Question Please, RE: ISO in low light

Discussion in 'Classic Manual Cameras' started by Ricochetrider, Dec 13, 2020.

  1. Howdy folks.
    I have a project coming up in which I'll be shooting film in a potentially dark setting- indoors. Actually there will likely be variable lighting so not all dark. Little to zero natural daylight, some incandescent lighting almost certainly.

    Currently I have a bunch of lower ISO film, like 50 and 100. Most of the target places aren't easy to get into- each location will be a one-time access. So I don't want to mess this up! I'll be shooting everything on a tripod with a cable release on my 500cm.


    Can you all talk to me a bit about this please? What would you guys do?
    Thanks in advance.
    Tom
     
  2. Sandy Vongries

    Sandy Vongries Administrator Staff Member

    You don't say of color is required. if not, Ilford XP 2? Has enormous ISO latitude.
     
  3. Ah yes, sorry. I'll be shooting in black and white on film. I have a partner in this who shoots top end pro Canon gear. I'll leave the color to him.
     
  4. I once lost a bunch of shots due to metering that was inaccurate at low levels. Check that. If you end up using long exposures, look up reciprocity failure for the film. Some types are better than others. Do you have time to turn down the lights in the living room and do some tests?
     
    Jochen likes this.
  5. I'd let my partner establish the necessary exposure with his (presumably) digital Canon. But establish ahead of time, via an actual test, how the two exposures correlate. Like Conrad suggests, make sure you consider the reciprocity characteristics of the film; if you test with film x, don't count on film y behaving the same. (Note: I'm presuming that it's potentially too dark for reliable exposure meter readings; if not then I'd just rely on the meter.)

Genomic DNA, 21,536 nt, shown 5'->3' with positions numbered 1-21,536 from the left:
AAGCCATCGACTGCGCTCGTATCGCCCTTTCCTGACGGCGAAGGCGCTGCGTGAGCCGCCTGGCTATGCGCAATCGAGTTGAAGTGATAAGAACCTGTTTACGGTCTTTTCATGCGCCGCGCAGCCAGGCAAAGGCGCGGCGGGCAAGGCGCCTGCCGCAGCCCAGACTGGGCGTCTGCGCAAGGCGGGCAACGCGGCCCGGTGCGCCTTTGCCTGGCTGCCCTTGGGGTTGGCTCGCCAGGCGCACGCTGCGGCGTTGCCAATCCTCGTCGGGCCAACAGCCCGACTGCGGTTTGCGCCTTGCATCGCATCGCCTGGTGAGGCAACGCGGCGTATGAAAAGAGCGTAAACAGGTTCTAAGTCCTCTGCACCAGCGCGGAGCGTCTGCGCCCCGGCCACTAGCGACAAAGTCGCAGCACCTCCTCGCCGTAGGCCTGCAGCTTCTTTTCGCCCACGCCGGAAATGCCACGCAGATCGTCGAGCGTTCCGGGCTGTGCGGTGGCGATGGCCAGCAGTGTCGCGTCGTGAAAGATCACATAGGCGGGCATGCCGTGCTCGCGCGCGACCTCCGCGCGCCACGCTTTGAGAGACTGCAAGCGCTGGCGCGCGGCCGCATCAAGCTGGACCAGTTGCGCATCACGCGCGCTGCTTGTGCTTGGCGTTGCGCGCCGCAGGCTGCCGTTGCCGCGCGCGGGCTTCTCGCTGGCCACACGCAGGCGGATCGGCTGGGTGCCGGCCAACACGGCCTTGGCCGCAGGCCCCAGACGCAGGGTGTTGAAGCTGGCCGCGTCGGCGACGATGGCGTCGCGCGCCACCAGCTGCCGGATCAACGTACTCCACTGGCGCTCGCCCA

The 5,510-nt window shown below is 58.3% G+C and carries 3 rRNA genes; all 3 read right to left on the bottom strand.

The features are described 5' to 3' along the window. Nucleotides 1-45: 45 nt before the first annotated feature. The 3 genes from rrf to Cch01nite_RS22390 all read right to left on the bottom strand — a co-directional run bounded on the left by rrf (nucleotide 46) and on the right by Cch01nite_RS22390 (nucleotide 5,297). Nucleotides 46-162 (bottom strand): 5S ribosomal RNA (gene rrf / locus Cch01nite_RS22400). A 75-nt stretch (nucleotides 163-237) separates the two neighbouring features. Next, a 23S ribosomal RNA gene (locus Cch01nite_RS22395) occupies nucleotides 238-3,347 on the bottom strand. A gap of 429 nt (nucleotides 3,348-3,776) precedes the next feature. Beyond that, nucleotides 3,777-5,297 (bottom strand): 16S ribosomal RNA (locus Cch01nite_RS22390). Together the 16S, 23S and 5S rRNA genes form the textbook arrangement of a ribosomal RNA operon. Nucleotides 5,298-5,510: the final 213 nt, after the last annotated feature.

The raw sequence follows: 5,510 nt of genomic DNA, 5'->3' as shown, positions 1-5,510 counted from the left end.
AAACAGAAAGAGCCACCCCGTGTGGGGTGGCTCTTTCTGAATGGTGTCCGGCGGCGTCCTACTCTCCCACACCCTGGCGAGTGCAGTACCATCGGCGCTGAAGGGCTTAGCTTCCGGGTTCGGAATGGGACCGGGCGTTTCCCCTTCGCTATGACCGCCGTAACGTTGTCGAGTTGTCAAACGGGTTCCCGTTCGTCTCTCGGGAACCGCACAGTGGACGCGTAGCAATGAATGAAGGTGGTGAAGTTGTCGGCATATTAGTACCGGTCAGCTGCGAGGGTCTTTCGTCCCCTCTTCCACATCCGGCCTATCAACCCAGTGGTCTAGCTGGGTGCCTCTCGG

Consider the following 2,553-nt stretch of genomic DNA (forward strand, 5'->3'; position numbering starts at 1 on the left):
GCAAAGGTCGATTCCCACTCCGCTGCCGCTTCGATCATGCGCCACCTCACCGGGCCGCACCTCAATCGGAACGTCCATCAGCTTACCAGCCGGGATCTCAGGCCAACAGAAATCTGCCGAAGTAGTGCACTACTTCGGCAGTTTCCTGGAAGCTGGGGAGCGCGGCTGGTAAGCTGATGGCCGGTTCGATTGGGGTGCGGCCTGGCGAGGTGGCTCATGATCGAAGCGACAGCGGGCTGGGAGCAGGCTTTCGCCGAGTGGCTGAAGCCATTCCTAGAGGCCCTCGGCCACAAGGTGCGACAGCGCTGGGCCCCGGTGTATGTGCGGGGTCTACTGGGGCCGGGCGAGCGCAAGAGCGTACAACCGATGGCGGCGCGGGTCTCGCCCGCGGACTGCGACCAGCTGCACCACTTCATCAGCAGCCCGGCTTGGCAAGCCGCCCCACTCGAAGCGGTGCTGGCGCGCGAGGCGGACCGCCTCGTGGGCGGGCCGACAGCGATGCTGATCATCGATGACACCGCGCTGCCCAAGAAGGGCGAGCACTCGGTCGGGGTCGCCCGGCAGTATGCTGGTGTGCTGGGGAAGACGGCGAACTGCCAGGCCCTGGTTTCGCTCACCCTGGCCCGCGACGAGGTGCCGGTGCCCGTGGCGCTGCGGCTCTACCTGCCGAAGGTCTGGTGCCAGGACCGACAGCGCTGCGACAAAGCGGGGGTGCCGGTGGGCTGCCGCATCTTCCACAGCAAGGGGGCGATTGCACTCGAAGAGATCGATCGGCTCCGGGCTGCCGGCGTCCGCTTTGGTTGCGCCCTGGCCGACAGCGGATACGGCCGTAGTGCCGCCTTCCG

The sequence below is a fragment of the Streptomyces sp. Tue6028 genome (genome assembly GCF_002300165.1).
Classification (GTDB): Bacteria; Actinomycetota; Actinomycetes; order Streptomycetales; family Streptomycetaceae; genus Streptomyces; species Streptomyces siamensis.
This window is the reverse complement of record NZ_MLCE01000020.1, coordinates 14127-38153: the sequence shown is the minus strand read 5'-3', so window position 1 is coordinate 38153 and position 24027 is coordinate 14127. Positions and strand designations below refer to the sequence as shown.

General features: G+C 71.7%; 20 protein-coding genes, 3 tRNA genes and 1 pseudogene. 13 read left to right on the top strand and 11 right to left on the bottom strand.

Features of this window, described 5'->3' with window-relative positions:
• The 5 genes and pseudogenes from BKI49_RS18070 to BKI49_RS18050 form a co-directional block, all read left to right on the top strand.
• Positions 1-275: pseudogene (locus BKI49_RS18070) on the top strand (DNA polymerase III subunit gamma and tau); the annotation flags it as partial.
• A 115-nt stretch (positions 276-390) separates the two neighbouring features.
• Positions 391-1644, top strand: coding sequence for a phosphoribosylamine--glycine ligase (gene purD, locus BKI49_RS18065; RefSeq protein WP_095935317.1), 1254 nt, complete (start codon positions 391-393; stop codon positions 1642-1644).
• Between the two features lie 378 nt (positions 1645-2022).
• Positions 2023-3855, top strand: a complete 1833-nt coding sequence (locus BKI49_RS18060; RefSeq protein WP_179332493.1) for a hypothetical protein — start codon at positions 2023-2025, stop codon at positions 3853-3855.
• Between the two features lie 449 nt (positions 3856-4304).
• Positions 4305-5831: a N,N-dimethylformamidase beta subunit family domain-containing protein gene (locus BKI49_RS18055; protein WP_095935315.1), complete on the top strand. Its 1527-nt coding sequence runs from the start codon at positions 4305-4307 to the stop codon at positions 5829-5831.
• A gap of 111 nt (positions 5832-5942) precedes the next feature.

I'd probably bring along a hot-shoe flash or two, to be used manually, to either supplement or otherwise "dress up" the existing light a little. If you use exposure times longer than a few seconds you'll probably have time for several low-power flashes that you can manually direct at different parts of the scene. Again, test ahead of time to make sure you know what exposure effects to expect from the flash. If your exposures are too short for manual use of flash you could still use the camera sync to fire them (radio slaves would let you put them wherever you want).

    Make sure you have a means to focus your camera - a hand-held light bright enough to focus with, or even a long tape measure to allow using the focus scale on your lens.

    This is an example of something just like I described - too dark to focus without a flashlight propped on the engine. Handheld hot-shoe flash manually flashed 8 or 10 times during the roughly 10-second exposure. (This was the culmination of a series of test shots, tweaking the position and angle of the flash until I was more or less satisfied.) https://d6d2h4gfvy8t8.cloudfront.net/16600574-orig.jpg
     
    doug grosjean and Ricochetrider like this.
  6. This is a simple problem. Shooting from a tripod with a cable release shoot Tri X and expose/develop at ISO 800. I am assuming your subject will be stationary so fast shutter speeds won’t be required. You can shoot at ISO 400 as well. I wouldn’t push the film unless you need the faster shutter speed. I am also assuming available light will be used.

    Rick H.
     
  7. I assume flash is not part of your plan. In any situation where shooting in variable low light meter failure may be a problem. Rather than depend on my memory and often faulty exposure guesses, my inclination would be to get a copy of the Black Cat Extended Exposure Guide which uses estimates of lighting in unusual situations to give you a starting point. You compare your lighting to the listed situations and set the guide. Then bracket from there. You can preplan your options for probable expected conditions and quickly adjust as you go. It lets you quickly do what if comparisons. It's a handy inexpensive little pocket tool. Even with access to a good meter, I'd really want that as a backup. It's quick to use, no batteries, and will give you something to work with in situations where a meter may fail miserably. The starting points it gives for dark lighting account for reciprocity failure possibilities. You can check it out by Google.